Houthi rebels using human shields south of Hodeidah

Residents report rebels demand ransom payments to leave their villages

FILE PHOTO: A soldier walks at Red Sea port of Hodeidah, Yemen May 10, 2017. REUTERS/Abduljabbar Zeyad/File Photo
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Houthi rebels are stopping residents of Al Duraihimi, a district south of the Red Sea port city of Hodeidah, from leaving before an offensive by pro-government troops.

The rebels have been using military vehicles to block routes out of the city, residents told The National on Monday, and some are demanding ransom from civilians to allow safe passage.

Zakaria Al Kurashi, from Al Duraihimi, said pro-government forces had been using loudhailers to announce an advance towards Hodeidah, urging people to leave.

But the Houthis then sealed off routes out of villages.

"We tried to flee out of the area but the Houthis refused to let us go. They have been trying to blackmail us. If you want to take your family out of the clashes area you must pay 100,000 Yemen rials [$400]," he said.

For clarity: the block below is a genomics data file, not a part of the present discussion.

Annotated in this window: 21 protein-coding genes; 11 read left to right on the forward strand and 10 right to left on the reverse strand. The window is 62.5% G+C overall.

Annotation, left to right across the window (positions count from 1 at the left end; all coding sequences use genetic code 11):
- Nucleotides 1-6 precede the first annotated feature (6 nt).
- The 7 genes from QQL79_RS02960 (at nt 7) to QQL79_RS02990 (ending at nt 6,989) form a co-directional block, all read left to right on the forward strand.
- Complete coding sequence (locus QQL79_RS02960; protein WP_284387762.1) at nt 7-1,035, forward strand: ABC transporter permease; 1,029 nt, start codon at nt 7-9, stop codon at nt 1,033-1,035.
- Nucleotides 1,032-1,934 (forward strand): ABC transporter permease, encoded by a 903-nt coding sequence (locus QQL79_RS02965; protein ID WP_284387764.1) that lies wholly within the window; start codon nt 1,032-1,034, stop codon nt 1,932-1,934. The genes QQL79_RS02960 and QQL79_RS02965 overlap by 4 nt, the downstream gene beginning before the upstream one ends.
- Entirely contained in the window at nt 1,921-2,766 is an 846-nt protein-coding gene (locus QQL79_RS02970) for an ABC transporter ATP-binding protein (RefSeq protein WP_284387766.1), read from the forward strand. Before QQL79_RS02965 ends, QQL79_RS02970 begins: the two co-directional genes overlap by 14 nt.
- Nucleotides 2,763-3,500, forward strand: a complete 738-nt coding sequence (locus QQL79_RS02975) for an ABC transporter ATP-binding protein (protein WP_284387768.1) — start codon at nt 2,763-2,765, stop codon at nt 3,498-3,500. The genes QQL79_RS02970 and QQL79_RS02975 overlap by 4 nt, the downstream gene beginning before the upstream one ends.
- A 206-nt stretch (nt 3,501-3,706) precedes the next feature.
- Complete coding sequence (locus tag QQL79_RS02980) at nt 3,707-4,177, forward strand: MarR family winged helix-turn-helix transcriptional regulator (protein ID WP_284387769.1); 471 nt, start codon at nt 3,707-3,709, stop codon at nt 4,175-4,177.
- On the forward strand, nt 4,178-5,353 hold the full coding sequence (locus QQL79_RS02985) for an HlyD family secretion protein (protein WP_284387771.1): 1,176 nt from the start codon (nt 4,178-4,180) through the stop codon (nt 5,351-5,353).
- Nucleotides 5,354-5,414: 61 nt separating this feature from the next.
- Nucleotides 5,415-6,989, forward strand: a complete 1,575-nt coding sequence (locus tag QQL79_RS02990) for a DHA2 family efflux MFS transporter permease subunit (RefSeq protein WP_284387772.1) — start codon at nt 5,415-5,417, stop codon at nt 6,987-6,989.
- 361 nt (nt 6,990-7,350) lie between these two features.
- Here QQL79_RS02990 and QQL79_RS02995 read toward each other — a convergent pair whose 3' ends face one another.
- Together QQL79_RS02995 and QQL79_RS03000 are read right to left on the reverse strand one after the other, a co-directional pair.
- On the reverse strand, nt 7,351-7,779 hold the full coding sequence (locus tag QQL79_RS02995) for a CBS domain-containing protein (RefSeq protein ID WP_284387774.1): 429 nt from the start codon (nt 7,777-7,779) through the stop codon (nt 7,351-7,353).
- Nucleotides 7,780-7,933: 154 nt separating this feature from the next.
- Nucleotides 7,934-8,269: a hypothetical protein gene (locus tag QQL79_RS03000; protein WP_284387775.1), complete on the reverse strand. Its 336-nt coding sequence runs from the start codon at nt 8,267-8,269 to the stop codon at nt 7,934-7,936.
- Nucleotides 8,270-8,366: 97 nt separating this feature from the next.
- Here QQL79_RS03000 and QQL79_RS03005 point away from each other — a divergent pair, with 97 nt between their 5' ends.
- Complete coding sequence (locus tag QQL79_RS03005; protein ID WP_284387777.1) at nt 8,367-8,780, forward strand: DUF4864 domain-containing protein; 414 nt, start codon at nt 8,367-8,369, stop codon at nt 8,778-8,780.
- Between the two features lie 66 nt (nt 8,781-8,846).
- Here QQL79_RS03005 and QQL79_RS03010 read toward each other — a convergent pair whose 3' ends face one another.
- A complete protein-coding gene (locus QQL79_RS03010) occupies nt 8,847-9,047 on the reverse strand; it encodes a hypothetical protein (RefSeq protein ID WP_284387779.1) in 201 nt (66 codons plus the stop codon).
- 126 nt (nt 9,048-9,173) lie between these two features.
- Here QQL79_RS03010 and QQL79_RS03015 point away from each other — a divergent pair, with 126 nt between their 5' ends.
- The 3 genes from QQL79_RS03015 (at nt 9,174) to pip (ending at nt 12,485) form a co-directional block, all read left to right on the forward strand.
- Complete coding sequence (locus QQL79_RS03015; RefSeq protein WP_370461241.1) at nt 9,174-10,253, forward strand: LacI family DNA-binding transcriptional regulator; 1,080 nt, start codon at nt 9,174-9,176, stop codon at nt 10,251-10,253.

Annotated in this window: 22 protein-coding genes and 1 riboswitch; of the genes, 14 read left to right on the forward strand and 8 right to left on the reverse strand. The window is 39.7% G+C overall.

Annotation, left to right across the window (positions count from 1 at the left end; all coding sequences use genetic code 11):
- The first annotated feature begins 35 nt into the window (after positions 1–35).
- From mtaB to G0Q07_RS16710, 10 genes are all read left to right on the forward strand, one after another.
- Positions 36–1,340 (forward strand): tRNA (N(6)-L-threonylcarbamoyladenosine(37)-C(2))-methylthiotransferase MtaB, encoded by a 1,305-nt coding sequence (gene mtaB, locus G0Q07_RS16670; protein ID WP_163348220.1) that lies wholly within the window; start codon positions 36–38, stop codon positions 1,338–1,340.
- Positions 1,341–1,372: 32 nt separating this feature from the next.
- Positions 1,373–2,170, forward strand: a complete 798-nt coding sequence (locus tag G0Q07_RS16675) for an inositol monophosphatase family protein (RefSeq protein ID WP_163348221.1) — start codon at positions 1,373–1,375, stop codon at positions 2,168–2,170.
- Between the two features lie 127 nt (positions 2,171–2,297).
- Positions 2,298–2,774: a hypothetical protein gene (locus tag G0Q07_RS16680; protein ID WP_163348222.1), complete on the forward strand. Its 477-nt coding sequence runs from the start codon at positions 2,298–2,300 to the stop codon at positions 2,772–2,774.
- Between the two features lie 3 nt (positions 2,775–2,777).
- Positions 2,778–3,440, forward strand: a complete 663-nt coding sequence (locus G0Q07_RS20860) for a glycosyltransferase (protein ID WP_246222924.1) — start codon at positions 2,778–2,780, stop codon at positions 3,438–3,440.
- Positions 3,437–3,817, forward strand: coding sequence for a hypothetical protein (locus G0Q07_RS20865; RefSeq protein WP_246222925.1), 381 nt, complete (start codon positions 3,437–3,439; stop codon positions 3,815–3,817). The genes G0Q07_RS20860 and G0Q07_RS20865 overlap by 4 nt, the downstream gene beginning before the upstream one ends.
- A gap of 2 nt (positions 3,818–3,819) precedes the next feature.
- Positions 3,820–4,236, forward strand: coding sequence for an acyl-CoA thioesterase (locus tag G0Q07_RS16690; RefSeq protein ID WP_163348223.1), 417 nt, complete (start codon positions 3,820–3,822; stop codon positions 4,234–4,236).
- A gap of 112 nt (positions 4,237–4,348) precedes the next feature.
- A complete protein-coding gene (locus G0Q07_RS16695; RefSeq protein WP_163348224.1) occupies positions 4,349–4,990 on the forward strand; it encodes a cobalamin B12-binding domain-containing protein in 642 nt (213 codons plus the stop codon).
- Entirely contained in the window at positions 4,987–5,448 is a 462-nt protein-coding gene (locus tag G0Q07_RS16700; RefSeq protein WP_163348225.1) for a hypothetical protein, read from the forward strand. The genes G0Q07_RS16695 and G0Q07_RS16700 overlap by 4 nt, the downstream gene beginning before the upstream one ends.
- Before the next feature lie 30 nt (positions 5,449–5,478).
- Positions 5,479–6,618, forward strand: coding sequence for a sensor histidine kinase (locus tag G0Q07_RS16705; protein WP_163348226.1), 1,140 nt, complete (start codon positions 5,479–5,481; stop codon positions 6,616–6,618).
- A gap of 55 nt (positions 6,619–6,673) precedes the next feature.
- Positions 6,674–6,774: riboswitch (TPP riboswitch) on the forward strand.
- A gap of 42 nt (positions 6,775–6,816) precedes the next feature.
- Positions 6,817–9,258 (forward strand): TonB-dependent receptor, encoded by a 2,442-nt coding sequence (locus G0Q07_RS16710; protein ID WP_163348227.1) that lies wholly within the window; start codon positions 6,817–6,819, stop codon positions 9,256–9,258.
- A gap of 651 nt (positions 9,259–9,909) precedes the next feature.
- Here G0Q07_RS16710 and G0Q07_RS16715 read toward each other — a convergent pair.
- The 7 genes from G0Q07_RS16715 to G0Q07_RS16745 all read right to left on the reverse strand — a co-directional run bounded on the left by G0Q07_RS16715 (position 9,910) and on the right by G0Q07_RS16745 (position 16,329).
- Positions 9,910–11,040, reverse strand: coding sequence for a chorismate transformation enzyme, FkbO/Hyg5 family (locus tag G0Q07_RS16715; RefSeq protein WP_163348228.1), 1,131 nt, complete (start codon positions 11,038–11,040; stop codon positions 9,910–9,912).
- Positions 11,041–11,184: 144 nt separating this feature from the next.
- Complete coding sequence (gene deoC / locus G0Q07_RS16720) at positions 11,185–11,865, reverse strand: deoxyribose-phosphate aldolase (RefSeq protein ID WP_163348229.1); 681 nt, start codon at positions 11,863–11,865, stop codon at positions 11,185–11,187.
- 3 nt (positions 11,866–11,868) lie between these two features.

Sources said coalition forces were stationed near the centre of Al Duraihimi.
Conditions for residents are poor.

"We are suffering very much, with no water, no gas, our children are starving, and we keep struggling most of the day to bring a 20 litre bottle of water to drink because the rebels pounded the only water storage that was feeding the villages in the north of Al Duraihimi," Mr Al Kurashi said.

Fighting in Hodeidah province has killed dozens of rebels and pro-government forces in recent days, with Yemeni officials and witnesses putting the toll at 80.

The Yemen government of President Abdrabu Mansur Hadi last week called for more political pressure to be applied on Houthi rebels before peace talks being convened by the UN special envoy next month.

Ahmed Awad bin Mubarak, Yemen's permanent representative to the UN, told the Security Council on Thursday that more was needed to stop the Houthis launching attacks on international shipping.

He cited the rebels' attacks last week on two Saudi oil tankers in the Red Sea as examples, as well as the laying of hundreds of seamines targeting Yemeni ships and fishermen.

The Saudi-led Arab Coalition supporting the Yemeni government said those attacks were launched from Hodeidah.

The UN special envoy for Yemen, Martin Griffiths, had urged the council to do more to “keep the Red Sea out of the conflict” as he unveiled plans to begin a first round of peace negotiations in Geneva on September 6.

A coalition-led offensive to retake Hodeidah was suspended early last month to assist mediation efforts by Mr Griffiths.


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